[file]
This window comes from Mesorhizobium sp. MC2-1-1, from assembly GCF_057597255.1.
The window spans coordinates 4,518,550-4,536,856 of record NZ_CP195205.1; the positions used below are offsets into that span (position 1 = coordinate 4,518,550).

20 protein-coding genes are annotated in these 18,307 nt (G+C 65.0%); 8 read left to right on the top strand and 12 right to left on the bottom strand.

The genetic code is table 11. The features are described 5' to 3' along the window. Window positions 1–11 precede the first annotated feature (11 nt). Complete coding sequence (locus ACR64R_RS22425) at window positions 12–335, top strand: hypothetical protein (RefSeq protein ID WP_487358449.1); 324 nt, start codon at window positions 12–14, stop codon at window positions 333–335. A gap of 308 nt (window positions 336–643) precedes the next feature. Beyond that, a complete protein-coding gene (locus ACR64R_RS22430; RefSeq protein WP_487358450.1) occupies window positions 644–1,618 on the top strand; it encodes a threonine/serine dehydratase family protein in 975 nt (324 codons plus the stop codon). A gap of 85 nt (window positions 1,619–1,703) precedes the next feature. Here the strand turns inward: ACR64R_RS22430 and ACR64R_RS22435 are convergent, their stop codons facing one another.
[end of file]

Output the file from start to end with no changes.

This window comes from Mesorhizobium sp. MC2-1-1, from assembly GCF_057597255.1.
The window spans coordinates 4,518,550-4,536,856 of record NZ_CP195205.1; the positions used below are offsets into that span (position 1 = coordinate 4,518,550).

20 protein-coding genes are annotated in these 18,307 nt (G+C 65.0%); 8 read left to right on the top strand and 12 right to left on the bottom strand.

The genetic code is table 11. The features are described 5' to 3' along the window. Window positions 1–11 precede the first annotated feature (11 nt). Complete coding sequence (locus ACR64R_RS22425) at window positions 12–335, top strand: hypothetical protein (RefSeq protein ID WP_487358449.1); 324 nt, start codon at window positions 12–14, stop codon at window positions 333–335. A gap of 308 nt (window positions 336–643) precedes the next feature. Beyond that, a complete protein-coding gene (locus ACR64R_RS22430; RefSeq protein WP_487358450.1) occupies window positions 644–1,618 on the top strand; it encodes a threonine/serine dehydratase family protein in 975 nt (324 codons plus the stop codon). A gap of 85 nt (window positions 1,619–1,703) precedes the next feature. Here the strand turns inward: ACR64R_RS22430 and ACR64R_RS22435 are convergent, their stop codons facing one another.